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Monthly Archives: August 2011

Hansen et al in a September 2011 article in the Journal of Strength and Conditioning Research investigate the ability of force-time and power-time tests to differentiate speed performance and to differentiate the competition level of rugby union players.

The authors studied forty professional rugby players. The athletes were evaluated on their 30m sprint from a standing start (with splits at the 5m, 10m, and 30m marks). They also performed squat jumps on a force platform with 40kg of resistance. These squat jumps were analyzed in terms of their force-time curves and power-time curves.

For the sake of analysis, the authors divided the athletes into fast (30m time 4.23 seconds) and slow (30m time 4.57 seconds) groups. The results are interesting:
• The slower groups produces 1-4% more peak force on the squat jump, but when this is expressed in terms of bodyweight the faster athletes produce 5-9% more peak force/body weight.
• The faster group produces -2 to 5% more peak power on the squat jump than the slower group. In terms of relative peak power, the faster group produces 8-14% more peak power than the slower group.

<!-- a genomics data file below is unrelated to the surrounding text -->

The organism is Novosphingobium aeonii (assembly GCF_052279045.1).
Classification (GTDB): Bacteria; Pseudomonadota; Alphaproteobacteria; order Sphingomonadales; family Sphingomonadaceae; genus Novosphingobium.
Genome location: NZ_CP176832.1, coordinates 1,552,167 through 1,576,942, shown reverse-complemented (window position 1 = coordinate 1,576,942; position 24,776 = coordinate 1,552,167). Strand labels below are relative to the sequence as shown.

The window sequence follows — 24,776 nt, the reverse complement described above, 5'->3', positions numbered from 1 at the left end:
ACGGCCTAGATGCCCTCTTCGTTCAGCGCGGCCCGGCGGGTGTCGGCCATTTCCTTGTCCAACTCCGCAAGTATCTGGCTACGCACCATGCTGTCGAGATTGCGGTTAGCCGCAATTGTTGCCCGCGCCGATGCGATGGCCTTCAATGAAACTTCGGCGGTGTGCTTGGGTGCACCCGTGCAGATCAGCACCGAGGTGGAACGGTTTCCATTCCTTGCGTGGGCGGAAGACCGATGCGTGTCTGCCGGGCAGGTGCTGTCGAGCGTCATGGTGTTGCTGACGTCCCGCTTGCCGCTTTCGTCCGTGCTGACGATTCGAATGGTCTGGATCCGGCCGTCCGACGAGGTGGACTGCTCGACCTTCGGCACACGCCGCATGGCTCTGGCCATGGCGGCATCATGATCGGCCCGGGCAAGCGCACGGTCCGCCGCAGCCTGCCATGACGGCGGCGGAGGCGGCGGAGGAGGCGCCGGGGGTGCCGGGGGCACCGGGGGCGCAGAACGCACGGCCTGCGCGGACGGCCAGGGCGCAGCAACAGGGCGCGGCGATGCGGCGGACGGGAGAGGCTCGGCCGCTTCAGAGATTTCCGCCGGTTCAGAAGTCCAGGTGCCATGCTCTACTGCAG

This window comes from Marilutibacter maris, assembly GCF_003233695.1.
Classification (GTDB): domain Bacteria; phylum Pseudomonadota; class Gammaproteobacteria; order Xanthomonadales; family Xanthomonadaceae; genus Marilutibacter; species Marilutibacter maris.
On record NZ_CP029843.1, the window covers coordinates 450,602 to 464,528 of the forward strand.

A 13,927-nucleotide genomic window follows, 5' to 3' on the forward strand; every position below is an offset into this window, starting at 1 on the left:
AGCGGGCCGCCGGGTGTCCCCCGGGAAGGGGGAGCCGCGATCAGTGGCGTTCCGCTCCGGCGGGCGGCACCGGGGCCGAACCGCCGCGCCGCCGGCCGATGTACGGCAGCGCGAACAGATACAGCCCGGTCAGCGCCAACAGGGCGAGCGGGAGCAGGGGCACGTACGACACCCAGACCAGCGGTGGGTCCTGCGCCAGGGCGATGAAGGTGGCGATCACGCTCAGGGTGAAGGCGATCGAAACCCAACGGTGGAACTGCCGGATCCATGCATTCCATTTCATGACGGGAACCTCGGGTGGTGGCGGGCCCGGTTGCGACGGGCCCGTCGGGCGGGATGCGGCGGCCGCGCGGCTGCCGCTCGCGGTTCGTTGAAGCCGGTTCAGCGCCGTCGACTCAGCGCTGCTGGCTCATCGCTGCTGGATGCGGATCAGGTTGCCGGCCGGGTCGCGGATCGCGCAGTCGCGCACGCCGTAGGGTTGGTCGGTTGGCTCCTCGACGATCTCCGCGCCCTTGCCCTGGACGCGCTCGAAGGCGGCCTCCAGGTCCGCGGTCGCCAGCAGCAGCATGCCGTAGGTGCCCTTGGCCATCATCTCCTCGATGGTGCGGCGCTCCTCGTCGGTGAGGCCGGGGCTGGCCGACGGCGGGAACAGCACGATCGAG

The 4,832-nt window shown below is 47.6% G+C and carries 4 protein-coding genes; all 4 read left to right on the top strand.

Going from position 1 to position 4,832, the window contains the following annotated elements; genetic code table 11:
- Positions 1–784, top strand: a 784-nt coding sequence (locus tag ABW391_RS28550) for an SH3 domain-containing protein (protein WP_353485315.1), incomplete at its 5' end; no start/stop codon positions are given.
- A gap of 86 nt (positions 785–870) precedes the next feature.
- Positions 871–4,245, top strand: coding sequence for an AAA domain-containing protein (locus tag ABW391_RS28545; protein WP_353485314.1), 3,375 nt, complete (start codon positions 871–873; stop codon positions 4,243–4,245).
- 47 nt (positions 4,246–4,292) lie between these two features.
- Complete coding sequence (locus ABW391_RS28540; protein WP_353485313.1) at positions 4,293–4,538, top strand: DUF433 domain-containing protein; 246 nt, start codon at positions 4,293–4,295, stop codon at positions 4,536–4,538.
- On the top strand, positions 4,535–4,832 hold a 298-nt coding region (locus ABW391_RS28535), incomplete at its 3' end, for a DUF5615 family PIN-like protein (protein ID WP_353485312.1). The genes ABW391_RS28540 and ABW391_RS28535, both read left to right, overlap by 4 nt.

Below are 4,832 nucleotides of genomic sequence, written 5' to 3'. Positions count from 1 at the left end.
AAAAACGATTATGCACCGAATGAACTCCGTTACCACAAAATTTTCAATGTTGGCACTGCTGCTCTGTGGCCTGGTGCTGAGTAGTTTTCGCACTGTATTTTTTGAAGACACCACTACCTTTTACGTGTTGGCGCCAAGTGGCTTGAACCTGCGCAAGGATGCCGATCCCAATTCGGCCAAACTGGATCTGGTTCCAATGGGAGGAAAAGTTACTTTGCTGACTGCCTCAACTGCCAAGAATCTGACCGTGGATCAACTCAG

• The faster group has between 2-7% greater peak velocity (on the squat jump) than the slower group.

It needs to be noted that none of these results were statistically significant.

The junior athletes, when compared to the older ones, were slightly faster at all the time splits. The older athletes had greater peak force, peak power, and peak velocity in terms of absolute and relative measures than the younger athletes.

Because many of these results weren’t statistically significant, it’s difficult for the authors to make the conclusion that they effectively differentiate faster versus slower athletes. But it is also unclear why some a complicated assessment is desirable for rugby athletes especially when a sprinting test does a good job of differentiating faster and slower athletes. Even if there are bad weather periods, sprinting tests can still be done indoors.

Hansen, K.T., Cronin, J.B., Pickering, S.L., and Douglas, L. (2011). Do force-time and power-time measures in a loaded jump squat differentiate between speed performance and playing level in elite and elite junior rugby union players? Journal of Strength and Conditioning Research, 25(9), 2382-2391.

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The last part of this three part series will focus on the size principle, synchronization, and changes to motor unit firing frequency.  This post will also include the references for all three parts.